Ellaraino (right), spoke about her late grandmother with her friend Baki AnNur at StoryCorps in Los Angeles.
When she was 16, Ellaraino met her great-grandmother, Silvia, for the first time. And Silvia had plenty of stories to tell. She described being a teenager, much like Ellaraino — and seeing the Civil War, and slavery, come to an end.
That was back in 1955, when Ella Raino's family simply called her Ella. She would later go on to become an actress and storyteller, eventually combining her names into one.
As Ellaraino recalls, her family had several reasons for sending her on a trip. For one thing, she spent a lot of time thinking about her boyfriend — maybe a bit too much.
A handout picture released by the official website of Iran's Supreme Leader Ayatollah Ali Khamenei shows Khamenei listening to a speech by President Mahmoud Ahmadinejad (back) during a ceremony with other Iranian top officials and foreign ambassadors to mark the Muslim Eid al-Fitr feast in Tehran on Aug. 31, 2011.
Credit HO/AFP/Getty Images
A photo released by Iran's state-run Press TV on Feb. 6, 2011, shows U.S. hikers Shane Bauer (left) and Josh Fattal at court in Tehran.
The families of two American hikers imprisoned in Iran received hopeful, and then wrenching news this week. Iran's president announced the two would be released, only to have the judiciary deny it the next day.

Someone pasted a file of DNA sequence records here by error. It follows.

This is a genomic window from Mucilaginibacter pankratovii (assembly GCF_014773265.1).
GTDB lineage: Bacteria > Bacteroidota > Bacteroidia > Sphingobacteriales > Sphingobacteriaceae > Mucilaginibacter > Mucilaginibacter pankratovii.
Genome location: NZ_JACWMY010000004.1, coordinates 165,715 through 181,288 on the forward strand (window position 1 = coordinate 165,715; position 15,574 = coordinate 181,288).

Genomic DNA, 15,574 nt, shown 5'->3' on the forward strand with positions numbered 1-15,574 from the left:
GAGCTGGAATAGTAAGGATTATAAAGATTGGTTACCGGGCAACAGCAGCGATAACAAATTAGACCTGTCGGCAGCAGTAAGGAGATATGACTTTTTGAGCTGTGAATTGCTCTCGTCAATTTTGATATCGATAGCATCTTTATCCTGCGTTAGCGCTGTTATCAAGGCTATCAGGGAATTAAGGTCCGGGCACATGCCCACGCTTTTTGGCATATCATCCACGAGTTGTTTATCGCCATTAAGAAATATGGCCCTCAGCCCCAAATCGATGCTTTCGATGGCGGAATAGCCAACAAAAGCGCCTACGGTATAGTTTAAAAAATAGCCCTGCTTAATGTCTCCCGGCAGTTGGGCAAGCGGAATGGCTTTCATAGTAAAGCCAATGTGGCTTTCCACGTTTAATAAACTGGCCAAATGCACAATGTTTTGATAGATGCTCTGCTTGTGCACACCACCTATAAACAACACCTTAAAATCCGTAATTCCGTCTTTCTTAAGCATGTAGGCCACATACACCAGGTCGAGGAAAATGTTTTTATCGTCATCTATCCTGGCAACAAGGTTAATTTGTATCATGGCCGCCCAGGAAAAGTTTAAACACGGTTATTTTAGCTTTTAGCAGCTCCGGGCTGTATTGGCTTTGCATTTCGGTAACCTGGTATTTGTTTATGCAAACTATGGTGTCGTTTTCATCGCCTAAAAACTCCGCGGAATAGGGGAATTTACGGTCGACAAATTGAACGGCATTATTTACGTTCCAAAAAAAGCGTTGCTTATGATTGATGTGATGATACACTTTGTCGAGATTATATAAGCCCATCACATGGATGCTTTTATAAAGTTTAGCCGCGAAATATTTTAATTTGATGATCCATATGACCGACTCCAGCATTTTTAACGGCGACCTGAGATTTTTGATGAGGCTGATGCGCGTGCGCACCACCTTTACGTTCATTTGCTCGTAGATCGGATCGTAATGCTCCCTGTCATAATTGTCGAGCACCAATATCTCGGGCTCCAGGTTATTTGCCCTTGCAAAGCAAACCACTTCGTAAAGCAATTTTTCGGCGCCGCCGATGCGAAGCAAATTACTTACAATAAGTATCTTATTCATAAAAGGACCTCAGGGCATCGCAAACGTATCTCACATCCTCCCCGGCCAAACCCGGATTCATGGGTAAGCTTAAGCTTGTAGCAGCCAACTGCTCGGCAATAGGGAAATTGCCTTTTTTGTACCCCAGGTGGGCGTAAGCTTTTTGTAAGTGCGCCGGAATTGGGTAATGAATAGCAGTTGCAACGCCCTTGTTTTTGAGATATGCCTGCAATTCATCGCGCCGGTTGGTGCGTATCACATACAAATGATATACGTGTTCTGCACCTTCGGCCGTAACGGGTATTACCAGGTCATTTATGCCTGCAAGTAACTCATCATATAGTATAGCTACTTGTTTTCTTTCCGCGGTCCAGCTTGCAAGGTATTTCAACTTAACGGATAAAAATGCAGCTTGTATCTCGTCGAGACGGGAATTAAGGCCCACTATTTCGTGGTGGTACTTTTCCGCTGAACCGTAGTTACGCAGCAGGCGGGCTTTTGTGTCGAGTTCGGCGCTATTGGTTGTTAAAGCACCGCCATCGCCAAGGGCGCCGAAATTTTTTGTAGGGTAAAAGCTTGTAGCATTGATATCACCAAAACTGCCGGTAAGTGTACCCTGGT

As President Mahmoud Ahmadinejad prepares to visit New York for the United Nations General Assembly, the political infighting among Iranian conservatives seems to be intensifying.
A partial shutdown of the Federal Aviation Administration was averted right around 6:30 p.m., EST. That's when the U.S. Senate voted 92-6 in favor of a bill to temporarily extend funding for both the FAA and highway projects.
A 20-year-old girl named Becky from London posted a picture of one the pages of her Moleskine notebook on Tumblr that, as they say, has gone viral and less than a week later is making waves across the Internet.
MELISSA BLOCK, host: From NPR News, this is ALL THINGS CONSIDERED. I'm Melissa Block.
MICHELE NORRIS, host: And I'm Michele Norris.
Another partial shutdown of the Federal Aviation Administration has been averted. Its funding was set to expire tomorrow night. For the past two days, one senator had been blocking a bill to temporarily extend funding both to the FAA and highway projects, but instead, the bill is now headed to the president's desk.